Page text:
Like coral reefs, sea anemones—with their flashy, tentacle-like polyps that waggle and wave in vibrant reds, greens, pinks, and yellows—provide homes and hiding spots for dozens of fish species, most memorably the orange clownfish made famous in Finding Nemo. Also like coral, rising water temperatures associated with climate change can severely weaken these anemones, causing them to expel the tiny symbionts that keep them alive and lend them color, a process known as bleaching.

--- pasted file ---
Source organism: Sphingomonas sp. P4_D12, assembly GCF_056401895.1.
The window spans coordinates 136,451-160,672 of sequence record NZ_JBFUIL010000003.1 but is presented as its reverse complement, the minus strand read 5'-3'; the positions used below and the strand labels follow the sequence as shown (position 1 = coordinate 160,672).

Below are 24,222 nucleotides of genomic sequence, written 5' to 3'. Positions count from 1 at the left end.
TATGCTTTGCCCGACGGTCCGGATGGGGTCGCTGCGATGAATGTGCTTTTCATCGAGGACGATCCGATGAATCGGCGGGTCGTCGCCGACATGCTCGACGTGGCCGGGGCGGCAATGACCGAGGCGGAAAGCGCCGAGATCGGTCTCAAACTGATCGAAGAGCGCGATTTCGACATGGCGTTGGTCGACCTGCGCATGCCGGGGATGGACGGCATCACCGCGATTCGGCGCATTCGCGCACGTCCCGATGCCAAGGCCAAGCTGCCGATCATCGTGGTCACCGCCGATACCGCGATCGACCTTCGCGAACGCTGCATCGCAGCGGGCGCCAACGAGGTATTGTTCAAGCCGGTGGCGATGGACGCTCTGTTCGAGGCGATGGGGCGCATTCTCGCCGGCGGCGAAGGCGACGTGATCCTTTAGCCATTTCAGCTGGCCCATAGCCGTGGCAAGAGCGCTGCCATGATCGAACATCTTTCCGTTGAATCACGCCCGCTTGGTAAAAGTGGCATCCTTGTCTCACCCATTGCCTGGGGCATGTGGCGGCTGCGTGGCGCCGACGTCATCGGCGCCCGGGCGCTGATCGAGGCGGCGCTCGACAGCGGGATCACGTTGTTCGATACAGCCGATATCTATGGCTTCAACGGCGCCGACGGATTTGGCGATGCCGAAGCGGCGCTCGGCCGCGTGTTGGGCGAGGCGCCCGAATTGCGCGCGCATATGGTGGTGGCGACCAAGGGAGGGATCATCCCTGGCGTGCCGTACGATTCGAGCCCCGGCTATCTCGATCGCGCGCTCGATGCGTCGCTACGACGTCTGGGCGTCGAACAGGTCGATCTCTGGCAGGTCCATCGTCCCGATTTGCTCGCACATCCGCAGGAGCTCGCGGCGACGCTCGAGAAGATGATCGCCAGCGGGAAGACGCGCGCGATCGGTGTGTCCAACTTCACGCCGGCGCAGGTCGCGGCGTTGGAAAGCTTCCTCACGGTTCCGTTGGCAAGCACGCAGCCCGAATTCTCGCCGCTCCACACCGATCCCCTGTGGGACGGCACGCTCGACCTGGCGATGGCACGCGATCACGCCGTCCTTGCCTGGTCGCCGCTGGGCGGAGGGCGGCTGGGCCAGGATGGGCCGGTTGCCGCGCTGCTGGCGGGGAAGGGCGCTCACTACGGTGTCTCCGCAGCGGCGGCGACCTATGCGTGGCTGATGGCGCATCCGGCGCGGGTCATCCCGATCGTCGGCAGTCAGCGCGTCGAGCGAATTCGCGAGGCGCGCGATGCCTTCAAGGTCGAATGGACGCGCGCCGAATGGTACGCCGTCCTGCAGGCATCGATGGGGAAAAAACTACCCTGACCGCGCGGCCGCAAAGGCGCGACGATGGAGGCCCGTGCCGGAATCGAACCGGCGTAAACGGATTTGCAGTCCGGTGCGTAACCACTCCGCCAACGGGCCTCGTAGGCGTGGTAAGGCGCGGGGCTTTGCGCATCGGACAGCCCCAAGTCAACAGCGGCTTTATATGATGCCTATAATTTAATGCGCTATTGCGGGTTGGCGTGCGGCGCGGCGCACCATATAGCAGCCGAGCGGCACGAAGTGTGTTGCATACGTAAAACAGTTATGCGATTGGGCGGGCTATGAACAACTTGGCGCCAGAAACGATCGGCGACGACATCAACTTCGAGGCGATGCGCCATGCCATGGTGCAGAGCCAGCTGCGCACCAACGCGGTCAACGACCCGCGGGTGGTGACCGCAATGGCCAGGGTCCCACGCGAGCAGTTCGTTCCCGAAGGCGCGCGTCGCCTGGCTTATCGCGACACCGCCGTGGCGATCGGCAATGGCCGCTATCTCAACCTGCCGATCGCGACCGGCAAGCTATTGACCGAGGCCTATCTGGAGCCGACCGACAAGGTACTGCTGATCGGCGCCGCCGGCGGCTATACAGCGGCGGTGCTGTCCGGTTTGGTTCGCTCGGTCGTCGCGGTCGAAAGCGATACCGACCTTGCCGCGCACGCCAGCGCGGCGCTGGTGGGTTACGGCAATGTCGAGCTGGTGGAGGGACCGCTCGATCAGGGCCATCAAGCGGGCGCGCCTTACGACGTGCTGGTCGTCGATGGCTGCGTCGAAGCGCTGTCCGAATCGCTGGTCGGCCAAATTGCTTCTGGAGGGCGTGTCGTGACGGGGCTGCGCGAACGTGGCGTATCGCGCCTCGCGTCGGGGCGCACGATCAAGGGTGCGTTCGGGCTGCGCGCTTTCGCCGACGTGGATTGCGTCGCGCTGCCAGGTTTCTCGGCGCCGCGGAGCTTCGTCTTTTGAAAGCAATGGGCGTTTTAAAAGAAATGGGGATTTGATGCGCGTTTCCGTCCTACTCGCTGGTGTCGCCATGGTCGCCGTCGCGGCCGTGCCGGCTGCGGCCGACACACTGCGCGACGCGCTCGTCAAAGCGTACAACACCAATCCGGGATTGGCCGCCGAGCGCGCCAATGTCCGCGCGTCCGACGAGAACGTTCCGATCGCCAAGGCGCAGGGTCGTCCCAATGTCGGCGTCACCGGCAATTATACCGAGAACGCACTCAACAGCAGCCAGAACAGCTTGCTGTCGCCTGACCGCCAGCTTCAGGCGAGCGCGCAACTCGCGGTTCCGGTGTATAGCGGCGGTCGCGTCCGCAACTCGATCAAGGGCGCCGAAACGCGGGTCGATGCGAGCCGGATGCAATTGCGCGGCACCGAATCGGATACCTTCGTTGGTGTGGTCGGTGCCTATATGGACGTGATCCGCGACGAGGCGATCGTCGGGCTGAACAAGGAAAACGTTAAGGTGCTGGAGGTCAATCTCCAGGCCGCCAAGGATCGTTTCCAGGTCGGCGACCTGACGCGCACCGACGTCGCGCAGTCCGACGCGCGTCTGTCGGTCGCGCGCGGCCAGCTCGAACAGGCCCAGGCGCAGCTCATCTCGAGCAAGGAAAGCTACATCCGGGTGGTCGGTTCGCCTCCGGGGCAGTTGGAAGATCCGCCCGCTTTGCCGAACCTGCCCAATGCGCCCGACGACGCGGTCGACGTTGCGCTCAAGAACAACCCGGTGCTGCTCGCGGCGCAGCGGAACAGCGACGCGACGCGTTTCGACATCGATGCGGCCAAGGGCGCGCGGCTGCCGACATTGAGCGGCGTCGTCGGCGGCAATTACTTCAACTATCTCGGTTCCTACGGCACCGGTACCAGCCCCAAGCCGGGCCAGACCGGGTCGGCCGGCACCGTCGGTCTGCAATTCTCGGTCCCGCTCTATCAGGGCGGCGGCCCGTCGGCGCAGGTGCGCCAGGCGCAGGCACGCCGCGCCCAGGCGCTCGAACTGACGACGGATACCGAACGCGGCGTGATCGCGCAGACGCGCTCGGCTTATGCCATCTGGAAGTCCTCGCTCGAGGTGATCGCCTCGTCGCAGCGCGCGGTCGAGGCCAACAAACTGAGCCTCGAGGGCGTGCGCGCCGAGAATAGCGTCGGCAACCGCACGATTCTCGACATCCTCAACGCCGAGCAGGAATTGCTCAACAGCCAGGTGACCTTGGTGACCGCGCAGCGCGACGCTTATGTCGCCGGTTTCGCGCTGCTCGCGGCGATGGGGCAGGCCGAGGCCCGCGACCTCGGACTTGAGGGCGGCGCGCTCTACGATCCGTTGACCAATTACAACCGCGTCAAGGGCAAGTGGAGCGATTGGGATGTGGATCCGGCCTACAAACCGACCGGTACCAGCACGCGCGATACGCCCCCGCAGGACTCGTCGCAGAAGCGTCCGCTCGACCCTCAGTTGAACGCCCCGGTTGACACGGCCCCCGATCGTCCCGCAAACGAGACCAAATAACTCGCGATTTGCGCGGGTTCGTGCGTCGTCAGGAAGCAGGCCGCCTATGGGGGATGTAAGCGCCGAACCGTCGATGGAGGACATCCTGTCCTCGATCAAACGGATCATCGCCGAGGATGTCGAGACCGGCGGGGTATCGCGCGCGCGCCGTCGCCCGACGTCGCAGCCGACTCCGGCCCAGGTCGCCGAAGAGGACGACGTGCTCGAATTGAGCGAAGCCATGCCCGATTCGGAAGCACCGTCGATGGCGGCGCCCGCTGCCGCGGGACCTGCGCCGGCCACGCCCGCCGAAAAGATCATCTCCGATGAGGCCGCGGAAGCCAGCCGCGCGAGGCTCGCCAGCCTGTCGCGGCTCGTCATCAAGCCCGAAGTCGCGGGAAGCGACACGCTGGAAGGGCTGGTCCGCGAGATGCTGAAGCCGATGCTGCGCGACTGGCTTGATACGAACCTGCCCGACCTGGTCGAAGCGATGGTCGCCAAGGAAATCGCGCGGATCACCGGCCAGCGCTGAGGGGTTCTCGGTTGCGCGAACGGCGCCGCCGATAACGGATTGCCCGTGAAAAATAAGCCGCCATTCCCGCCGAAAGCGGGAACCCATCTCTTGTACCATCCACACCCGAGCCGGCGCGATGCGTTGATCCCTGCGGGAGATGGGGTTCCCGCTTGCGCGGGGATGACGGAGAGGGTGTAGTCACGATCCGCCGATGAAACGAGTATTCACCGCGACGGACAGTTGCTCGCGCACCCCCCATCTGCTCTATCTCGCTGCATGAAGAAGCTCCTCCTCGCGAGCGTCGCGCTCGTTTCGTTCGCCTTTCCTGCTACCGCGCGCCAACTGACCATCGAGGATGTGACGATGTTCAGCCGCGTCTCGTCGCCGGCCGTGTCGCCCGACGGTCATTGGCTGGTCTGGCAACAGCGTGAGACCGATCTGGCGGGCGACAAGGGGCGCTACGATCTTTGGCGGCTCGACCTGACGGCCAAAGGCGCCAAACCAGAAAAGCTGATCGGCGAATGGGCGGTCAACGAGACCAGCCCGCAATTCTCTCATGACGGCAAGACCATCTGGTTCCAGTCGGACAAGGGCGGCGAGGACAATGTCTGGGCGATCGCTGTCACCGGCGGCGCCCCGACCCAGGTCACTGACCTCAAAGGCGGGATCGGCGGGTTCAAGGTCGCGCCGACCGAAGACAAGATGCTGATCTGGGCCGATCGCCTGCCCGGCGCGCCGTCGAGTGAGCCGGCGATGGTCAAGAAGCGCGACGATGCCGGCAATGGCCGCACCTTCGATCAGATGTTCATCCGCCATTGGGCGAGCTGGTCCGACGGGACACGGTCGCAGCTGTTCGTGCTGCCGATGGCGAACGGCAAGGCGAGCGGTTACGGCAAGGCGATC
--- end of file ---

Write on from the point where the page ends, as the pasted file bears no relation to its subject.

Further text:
That, it turns out, is just where trouble starts.
When anemones bleach, Nemo and pals get stressed out and simply stop laying eggs, according to new research published Tuesday in the journal Nature Communications. And scientists suspect that pattern may hold for untold